Search Images Maps Play YouTube News Gmail Drive More »
Sign in
Screen reader users: click this link for accessible mode. Accessible mode has the same essential features but works better with your reader.

Patents

  1. Advanced Patent Search
Publication numberUS7569338 B1
Publication typeGrant
Application numberUS 10/069,810
PCT numberPCT/US1999/019418
Publication dateAug 4, 2009
Filing dateAug 25, 1999
Priority dateAug 25, 1999
Fee statusPaid
Also published asDE69933707D1, DE69933707T2, EP1224319A1, EP1224319A4, EP1224319B1, WO2001014580A1
Publication number069810, 10069810, PCT/1999/19418, PCT/US/1999/019418, PCT/US/1999/19418, PCT/US/99/019418, PCT/US/99/19418, PCT/US1999/019418, PCT/US1999/19418, PCT/US1999019418, PCT/US199919418, PCT/US99/019418, PCT/US99/19418, PCT/US99019418, PCT/US9919418, US 7569338 B1, US 7569338B1, US-B1-7569338, US7569338 B1, US7569338B1
InventorsThomas L. McDonald, Annika Weber
Original AssigneeAccuplex, Llc.
Export CitationBiBTeX, EndNote, RefMan
External Links: USPTO, USPTO Assignment, Espacenet
Diagnostic assays of secreted biological fluids for detection of infection and inflammatory conditions
US 7569338 B1
Abstract
A rapid and convenient method for detecting inflammatory conditions in breast tissue, such as those associated with mastitis, is described. The method comprises measuring the presence and quantity of Serum Amyloid A (SAA) in milk samples obtained from the breast tissue. The amount of SAA present in the milk is positively correlated with the level of inflammation of the breast tissue, and can localize the inflammation to a particular region of the breast organ, such as a specific quadrant of a cow's udder. Test kits and their use in the method are also described.
Images(10)
Previous page
Next page
Claims(10)
1. A method for detecting an inflammatory response in a breast of a lactating mammal, comprising:
obtaining a milk sample from the breast of a mammal;
measuring the presence or amount of a Serum Amyloid A (SAA) protein or mRNA encoding the protein from the sample; and,
correlating the amount of the SAA protein or mRNA encoding the protein present in the sample with mastitis.
2. The method of claim 1, wherein the mastitis is caused by infection with a microorganism.
3. The method of claim 1, wherein the mastitis is caused by a non-infective agent.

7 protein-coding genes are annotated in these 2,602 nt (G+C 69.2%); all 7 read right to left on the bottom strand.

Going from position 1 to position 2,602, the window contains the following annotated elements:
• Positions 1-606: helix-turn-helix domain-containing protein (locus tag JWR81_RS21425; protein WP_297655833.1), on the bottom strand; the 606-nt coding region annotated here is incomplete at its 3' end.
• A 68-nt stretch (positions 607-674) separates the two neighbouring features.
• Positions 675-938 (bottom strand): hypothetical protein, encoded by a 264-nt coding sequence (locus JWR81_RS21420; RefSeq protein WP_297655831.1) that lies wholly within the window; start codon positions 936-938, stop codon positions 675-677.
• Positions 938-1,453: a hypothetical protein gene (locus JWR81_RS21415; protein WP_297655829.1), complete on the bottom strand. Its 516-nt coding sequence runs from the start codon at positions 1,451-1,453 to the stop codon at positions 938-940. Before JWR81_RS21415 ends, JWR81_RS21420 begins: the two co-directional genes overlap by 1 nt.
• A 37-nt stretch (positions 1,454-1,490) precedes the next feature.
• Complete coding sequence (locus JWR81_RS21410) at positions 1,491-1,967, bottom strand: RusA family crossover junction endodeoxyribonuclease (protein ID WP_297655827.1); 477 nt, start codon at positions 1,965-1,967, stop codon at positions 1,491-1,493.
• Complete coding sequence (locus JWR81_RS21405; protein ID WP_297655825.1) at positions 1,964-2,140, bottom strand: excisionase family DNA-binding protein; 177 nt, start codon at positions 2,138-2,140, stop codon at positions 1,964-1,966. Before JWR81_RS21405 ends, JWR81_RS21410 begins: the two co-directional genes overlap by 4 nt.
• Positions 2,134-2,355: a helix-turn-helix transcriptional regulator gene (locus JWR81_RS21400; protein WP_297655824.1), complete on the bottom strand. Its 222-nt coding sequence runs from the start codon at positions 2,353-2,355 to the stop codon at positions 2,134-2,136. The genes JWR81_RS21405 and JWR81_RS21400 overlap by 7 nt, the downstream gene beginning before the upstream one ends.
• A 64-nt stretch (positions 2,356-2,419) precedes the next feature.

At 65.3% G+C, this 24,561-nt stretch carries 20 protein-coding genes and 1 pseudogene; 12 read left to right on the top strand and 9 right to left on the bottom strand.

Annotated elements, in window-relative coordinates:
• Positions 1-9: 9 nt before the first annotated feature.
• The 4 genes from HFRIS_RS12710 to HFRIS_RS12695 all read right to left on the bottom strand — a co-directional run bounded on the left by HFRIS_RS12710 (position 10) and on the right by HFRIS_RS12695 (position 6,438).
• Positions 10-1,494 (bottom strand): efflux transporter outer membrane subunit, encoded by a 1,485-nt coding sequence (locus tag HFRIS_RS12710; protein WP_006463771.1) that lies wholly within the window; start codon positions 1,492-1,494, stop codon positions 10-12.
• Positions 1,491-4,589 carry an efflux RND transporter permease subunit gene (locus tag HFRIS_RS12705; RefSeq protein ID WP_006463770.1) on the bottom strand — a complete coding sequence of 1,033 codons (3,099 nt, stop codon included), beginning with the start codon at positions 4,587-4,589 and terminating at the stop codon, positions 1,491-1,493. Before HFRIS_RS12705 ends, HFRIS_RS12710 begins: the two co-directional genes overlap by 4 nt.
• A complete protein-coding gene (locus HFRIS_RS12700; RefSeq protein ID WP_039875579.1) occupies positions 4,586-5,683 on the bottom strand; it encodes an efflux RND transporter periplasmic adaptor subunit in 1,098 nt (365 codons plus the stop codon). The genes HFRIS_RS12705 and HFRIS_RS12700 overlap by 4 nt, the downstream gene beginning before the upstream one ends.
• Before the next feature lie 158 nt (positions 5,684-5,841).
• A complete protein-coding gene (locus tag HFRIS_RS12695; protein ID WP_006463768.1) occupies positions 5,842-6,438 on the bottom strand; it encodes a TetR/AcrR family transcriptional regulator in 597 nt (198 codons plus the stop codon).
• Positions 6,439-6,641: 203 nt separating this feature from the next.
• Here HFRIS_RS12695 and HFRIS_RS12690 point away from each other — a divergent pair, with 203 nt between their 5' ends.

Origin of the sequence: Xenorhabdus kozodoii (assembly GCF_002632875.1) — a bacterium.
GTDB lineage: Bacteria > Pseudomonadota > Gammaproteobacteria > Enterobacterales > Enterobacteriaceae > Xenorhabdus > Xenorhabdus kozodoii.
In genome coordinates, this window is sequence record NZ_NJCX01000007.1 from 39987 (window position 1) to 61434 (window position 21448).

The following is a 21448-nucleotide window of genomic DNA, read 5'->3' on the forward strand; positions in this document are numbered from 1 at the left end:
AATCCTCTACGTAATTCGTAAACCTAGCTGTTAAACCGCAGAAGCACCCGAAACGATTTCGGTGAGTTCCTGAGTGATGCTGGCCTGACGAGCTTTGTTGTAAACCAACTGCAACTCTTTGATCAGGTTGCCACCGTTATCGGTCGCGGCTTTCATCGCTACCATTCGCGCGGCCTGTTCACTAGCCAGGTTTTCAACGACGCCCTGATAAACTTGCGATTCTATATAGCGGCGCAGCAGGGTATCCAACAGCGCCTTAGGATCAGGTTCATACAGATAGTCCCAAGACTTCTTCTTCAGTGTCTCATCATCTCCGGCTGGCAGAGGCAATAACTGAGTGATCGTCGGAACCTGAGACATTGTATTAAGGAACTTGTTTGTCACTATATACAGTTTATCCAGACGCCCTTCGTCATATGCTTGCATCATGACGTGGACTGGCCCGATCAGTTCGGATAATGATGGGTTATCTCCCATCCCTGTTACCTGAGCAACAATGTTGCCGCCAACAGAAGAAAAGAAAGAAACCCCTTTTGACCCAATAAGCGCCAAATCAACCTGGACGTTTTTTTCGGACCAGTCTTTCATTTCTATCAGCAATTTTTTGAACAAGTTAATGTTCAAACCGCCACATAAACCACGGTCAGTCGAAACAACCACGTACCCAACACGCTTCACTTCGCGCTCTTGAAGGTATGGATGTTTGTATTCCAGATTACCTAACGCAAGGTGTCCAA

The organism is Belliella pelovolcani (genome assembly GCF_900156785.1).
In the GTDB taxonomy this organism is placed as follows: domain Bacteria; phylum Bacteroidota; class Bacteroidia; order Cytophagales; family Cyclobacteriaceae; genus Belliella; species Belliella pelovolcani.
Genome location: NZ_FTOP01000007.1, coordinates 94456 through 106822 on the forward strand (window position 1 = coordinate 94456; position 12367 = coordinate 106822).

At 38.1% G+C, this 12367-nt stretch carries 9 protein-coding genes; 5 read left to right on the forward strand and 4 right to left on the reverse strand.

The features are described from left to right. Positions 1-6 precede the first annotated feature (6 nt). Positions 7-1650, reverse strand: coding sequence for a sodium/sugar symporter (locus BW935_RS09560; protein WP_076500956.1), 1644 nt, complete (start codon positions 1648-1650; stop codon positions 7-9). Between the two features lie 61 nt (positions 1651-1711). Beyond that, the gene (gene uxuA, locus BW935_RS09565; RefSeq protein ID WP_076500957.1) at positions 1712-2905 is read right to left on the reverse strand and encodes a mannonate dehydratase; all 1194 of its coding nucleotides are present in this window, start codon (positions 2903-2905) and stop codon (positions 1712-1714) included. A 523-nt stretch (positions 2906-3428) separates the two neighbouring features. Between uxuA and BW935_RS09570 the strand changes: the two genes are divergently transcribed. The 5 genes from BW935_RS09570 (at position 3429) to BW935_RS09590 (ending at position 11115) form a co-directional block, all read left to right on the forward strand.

4. The method of claim 1, wherein the SAA protein comprises one or more inflammation-responsive isoforms of SAA.
5. The method of claim 4, wherein the SAA protein comprises an amino acid sequence selected from the group consisting of SEQ ID NO:1.
6. The method of claim 1, wherein the amount of SAA protein is measured using an immunological assay with antibodies immunologically specific for one or more isoforms SAA.
7. The method of claim 6, wherein the immunological assay is an ELISA assay.
8. The method of claim 1, which comprises measuring the amount of SAA mRNA encoding the protein in the milk sample.
9. The method of claim 8, wherein the amount of SAA mRNA is measured using a hybridization assay with nucleic acid molecules complementary to the SAA mRNA encoding the protein in the sample.
10. A method for detecting mastitis in a breast of a lactating mammal, comprising:
obtaining a milk sample from the breast of a mammal;
measuring the presence or amount of a Serum Amyloid A (SAA) protein or mRNA encoding the protein from the sample, wherein the SAA protein is an amino acid sequence set forth as SEQ ID NO:1; and
correlating the amount of the SAA protein or mRNA encoding the protein present in the sample with mastitis.
Description
FIELD OF THE INVENTION

The present invention relates generally to the field of diagnostics. In particular, the invention provides a method for diagnosing infection and other inflammatory conditions by measuring the presence of Serum Amyloid A in a secreted biological fluid. The invention further provides a test kit for use in the method.